What happens when a nonprofit that was started to help veterans becomes the neighborhood bully?
For a charity supposedly devoted to helping veterans, the Wounded Warrior Project spends an enormous amount of time suing or threatening to sue small nonprofits—spending resources on litigation that could otherwise be spent on the vets they profess to serve.
At issue is the Wounded Warrior Project’s brand: The charity has become particularly litigious over the use of the phrase “wounded warrior” or logos that involve silhouetted soldiers. At least seven such charities have discussed their legal problems with The Daily Beast.
The Wounded Warrior Project has become, in the words of those it’s targeted for legal action, a “bully,” more concerned about its image and increasing the size of the organization than actually providing services to wounded warriors.
“They do try to bully smaller organizations like ourselves... They get really territorial about fundraising,” said the president of one charity with the name “wounded warrior” in their title.
He asked to remain anonymous out of fear that the Wounded Warrior Project would launch legal action against his group if he spoke out. His group hasn’t been sued, but he said individuals from the WWP had pressured him to change their name. “They’re so huge. We don’t have the staying power if they come after us—you just can’t fight them.”
The Wounded Warrior Project’s latest target is the Keystone Wounded Warriors, a small, all-volunteer charity based in Pennsylvania.
How small? Keystone Wounded Warriors had a total annual revenue of just over $200,000 as recently as 2013. That’s less than the $375,000 that Wounded Warrior Project Executive Director Steven Nardizzi was personally paid in 2013.
The Keystone group was forced to spend more than two years and some $72,000 in legal fees to defend itself from the legal actions of the Wounded Warrior Project, which brings in annual revenues of close to $235 million, according to the outfit’s most recent tax forms.
“That’s money that we could have used to pick up some homes in foreclosure, remodel them, and give them back to warriors. We spent that money on defending ourselves instead,” said Keystone Wounded Warriors Executive Director Paul Spurgin, a Marine Corps Vietnam War veteran.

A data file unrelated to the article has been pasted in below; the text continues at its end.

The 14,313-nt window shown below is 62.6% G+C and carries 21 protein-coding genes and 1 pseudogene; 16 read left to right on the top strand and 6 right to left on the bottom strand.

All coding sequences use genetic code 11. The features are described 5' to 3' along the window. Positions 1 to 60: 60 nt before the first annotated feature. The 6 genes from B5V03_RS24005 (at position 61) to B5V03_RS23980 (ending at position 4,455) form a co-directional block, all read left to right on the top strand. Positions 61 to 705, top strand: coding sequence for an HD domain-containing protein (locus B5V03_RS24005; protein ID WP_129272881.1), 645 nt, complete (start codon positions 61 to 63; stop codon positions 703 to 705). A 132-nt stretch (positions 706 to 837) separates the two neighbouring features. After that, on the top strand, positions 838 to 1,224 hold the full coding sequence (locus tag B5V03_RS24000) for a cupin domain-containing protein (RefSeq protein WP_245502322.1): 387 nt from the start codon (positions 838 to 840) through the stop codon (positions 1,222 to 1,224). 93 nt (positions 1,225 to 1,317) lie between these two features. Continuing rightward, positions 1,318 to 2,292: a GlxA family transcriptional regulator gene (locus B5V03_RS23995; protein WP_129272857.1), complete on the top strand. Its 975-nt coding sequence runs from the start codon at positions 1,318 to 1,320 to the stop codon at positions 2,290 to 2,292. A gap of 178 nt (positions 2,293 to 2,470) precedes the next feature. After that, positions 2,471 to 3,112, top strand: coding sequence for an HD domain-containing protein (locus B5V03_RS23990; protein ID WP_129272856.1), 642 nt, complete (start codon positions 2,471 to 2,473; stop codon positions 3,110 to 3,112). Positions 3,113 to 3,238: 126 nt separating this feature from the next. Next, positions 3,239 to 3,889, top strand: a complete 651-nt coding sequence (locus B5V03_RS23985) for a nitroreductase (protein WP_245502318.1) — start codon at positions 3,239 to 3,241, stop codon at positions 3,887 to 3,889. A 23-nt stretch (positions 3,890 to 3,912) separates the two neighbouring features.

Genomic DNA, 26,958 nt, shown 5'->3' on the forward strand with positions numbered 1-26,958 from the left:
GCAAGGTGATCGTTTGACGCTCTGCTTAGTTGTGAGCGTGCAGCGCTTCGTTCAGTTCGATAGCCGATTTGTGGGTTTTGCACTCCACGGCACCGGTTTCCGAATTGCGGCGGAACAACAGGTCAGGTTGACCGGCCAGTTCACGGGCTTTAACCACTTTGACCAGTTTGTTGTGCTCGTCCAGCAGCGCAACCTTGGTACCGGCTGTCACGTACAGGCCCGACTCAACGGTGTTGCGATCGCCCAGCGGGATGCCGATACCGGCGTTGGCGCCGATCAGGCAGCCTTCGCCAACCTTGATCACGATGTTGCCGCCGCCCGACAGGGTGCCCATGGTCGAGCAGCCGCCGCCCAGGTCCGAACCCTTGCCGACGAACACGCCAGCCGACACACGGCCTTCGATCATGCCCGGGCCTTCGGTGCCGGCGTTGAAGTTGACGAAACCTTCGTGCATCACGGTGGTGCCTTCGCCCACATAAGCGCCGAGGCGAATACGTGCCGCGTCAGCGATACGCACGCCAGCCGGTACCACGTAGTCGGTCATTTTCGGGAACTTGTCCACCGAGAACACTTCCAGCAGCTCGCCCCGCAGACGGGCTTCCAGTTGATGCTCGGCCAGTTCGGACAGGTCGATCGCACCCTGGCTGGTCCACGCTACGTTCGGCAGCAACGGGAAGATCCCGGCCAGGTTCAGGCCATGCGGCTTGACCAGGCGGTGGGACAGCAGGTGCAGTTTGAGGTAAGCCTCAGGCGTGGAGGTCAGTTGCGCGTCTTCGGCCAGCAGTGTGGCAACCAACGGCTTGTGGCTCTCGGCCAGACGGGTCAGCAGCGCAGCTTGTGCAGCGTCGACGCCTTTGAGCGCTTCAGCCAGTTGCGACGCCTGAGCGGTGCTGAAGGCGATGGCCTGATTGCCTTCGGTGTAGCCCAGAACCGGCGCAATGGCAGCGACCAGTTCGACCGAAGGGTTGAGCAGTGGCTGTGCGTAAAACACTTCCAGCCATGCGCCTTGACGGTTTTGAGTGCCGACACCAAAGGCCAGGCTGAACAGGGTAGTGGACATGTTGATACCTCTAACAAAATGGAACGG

“The lawsuit was just the coup de grâce,” he added. “They want us gone.” At issue is their similar logo and names—Wounded Warrior Project complained that it will “suffer irreparable damage to its business, goodwill, reputation and profits.”
The Wounded Warrior Project did not respond to multiple requests for comment. But in an interview with local Virginia news channel WTKR, Nardizzi said that most organizations simply change their names when asked.
The Wounded Warrior Project has a history of legal attacks against those it perceives to be infringing on their brand. However, the term “wounded warrior” is a generic term in the military community for an injured service member. The Army has a Wounded Warrior Program. A band at Walter Reed National Military Medical Center is called the MusiCorps Wounded Warrior Band.
And “the Marine Corps’ own battalion… their unit for service members who have been wounded is called the Wounded Warrior Regiment,” pointed out Ann Barnwell, a spokeswoman for Hope for the Warriors, a veterans charity that was threatened for five years between 2007 and 2012 by the Wounded Warriors Project over its logo.
At the time, both organizations had logos featuring the silhouettes of servicemembers. Hope for the Warriors eventually did change their emblem. They say that was not in response to legal threats, but rather the modernize their image.
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Wounded Warrior Project is a gigantic organization that has yielded a plethora of complaints from the veterans community. Many vets have been critical that, despite hundreds of millions in revenue, the Wounded Warrior Project does not effectively spend its money to help veterans. The group has received mixed results from charity watchdogs: Charity Watch gave Wounded Warrior a C+ in 2013, up from a D two years prior. Charity Navigator gave it three out of four stars.
“Have you seen their 990 [tax form]? We often get confused with them—they’re not looked upon very highly by [the veterans community],” said David Brog, executive director of the Air Warrior Courage Foundation, which has not been threatened with litigation by the Wounded Warrior Project.